Talking about Your Symptoms

Only you know how you are feeling. So when you describe your symptoms to a doctor or nurse, that’s when she or he is learning from you. In order to help them help you, here are a few tips for describing how you feel and for sharing your personal health concerns:

  • Give your doctor a basic description of your problem in one or two sentences if you can
  • Tell them when the symptoms began and how often they occur
  • Let them know if anything makes you feel better or worse
  • Tell them if you have ever experienced the problem before and under what circumstances
  • Tell them if anyone else in your family or workplace is experiencing the same symptoms

 Tips for Better Descriptions

  • Adjectives are important – Instead of telling your doctor you are in pain, use words like dull, throbbing, intense or sharp to describe what kind of pain it is. Or use a scale from 1 to 10 to describe the pain’s severity.
  • Describe how your symptoms effect of your daily life- Rather than saying "I can't do things like I used to," be specific. Some examples are "I'm sleeping 12 hours a day" or "I can't walk to my mailbox anymore" or "I have trouble standing up for more than 10 minutes." Give context and explain any measurable differences in how you carry out daily activities.
  • Tell your doctor where you’re experiencing symptoms- Point to the spot on your body if possible or take a picture of a lump or rash.
  • Write down your symptoms - Bring this list with to your appointment to help you remember.

For more advice, read Talking about Symptoms with Your Health Care Team.

Researching Your Symptoms Online

Many people look up their symptoms online before going to the doctor. While these searches can help you describe what’s going on during an appointment, they shouldn’t be used to self-diagnose.

We’ve reviewed several symptom checker websites and suggest the following:

  • WebMD’s Symptom Checker allows you to select parts of the body where you are experiencing symptoms for information about possible conditions. It also provides questions related to specific illnesses that you can ask at your doctor visit.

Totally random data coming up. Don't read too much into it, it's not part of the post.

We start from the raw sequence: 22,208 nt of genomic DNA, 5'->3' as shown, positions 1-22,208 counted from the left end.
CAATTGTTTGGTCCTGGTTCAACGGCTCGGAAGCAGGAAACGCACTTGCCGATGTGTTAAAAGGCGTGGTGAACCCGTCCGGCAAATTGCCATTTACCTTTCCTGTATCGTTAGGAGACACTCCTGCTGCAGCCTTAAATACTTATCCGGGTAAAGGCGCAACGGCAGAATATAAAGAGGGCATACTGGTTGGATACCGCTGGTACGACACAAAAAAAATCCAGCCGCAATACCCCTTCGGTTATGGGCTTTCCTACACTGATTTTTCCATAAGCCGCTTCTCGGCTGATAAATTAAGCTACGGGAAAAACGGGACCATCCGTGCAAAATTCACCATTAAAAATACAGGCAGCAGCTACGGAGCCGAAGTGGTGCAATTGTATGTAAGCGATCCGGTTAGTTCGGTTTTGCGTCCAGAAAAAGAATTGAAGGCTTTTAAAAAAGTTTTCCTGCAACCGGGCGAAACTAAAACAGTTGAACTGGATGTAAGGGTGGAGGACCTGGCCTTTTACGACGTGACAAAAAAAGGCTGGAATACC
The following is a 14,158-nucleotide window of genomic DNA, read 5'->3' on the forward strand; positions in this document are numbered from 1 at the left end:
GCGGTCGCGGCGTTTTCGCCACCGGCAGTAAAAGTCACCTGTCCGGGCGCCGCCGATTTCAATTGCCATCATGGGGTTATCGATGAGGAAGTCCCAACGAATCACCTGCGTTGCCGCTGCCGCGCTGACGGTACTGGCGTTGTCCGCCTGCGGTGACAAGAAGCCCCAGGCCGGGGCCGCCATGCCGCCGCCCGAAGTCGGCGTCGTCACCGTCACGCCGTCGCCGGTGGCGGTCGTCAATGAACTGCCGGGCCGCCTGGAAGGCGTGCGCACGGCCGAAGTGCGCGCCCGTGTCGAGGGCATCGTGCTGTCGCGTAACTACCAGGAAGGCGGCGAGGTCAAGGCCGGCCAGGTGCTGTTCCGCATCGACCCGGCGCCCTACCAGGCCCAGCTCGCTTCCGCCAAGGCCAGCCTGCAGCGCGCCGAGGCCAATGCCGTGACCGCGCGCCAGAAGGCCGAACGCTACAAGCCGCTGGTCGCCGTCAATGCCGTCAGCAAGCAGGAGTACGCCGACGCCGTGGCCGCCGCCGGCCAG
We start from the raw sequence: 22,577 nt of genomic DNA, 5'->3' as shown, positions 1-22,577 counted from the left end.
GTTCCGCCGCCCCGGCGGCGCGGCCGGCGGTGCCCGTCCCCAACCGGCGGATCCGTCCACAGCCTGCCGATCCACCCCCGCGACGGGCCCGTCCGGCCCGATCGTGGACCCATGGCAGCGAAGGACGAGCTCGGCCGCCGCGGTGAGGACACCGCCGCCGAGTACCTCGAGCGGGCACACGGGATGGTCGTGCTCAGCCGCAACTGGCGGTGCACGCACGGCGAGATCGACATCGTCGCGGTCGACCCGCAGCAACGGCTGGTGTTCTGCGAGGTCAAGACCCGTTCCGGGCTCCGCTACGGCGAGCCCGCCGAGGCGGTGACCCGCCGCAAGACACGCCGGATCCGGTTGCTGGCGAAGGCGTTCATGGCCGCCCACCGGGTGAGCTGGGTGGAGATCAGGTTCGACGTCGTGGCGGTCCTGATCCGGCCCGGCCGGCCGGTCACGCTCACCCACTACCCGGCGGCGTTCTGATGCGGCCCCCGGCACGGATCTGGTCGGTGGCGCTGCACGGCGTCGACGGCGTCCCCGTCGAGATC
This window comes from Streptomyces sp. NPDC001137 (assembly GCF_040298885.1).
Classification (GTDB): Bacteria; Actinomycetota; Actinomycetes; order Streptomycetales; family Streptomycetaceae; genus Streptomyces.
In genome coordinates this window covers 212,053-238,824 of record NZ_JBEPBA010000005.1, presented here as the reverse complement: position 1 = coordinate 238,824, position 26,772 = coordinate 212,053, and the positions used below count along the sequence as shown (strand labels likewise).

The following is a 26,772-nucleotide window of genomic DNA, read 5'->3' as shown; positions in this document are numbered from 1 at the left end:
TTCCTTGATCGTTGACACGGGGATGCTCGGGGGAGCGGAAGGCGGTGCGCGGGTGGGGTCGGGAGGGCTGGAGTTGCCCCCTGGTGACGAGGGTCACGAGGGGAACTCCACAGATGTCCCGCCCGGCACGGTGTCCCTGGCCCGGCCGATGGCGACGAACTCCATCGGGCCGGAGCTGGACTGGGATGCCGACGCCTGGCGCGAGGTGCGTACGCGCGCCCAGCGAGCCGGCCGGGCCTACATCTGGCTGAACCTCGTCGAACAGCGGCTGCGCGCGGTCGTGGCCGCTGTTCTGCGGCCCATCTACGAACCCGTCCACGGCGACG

• Harvard Health Publications, in partnership with Drugs.com, also offers a symptom checker along with an alphabetized list of common symptoms.
  • Mayo Clinic provides an online symptom checker that provides the most common possible causes for various symptoms.
  • Healthychildren.org is managed by the American Academy of Pediatrics and offers a KidDoc Symptom checker of some common symptoms in children.  You can hover over a part of the body or use the A-Z index of symptoms.
  • AARP also offers a symptom search.

Resources reviewed June 2013

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RESOURCES

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Participate in Your Treatment Participate In Your Treatment | How to manage medical treatments at home, including medications and dealing with side effects. More

Seek Knowledge About Your Health Seek Knowledge About Your Health | Advice on understanding your risk for disease(s) and finding online health information you can trust. More

Get Preventative Health Care Get Preventative Health Care | Advice about physical check-ups, disease screening, dental exams, vaccinations and immunizations. More

Promote Your Health Promote Your Health | Information on healthy lifestyles, improving health habits and help with common concerns, such as weight loss and exercise, pain and depression. More

Plan for Your End of Life Care Plan for Your End-of-Life Care | Information on caregiving, long-term and nursing care, palliative and hospice care and advance directives. More

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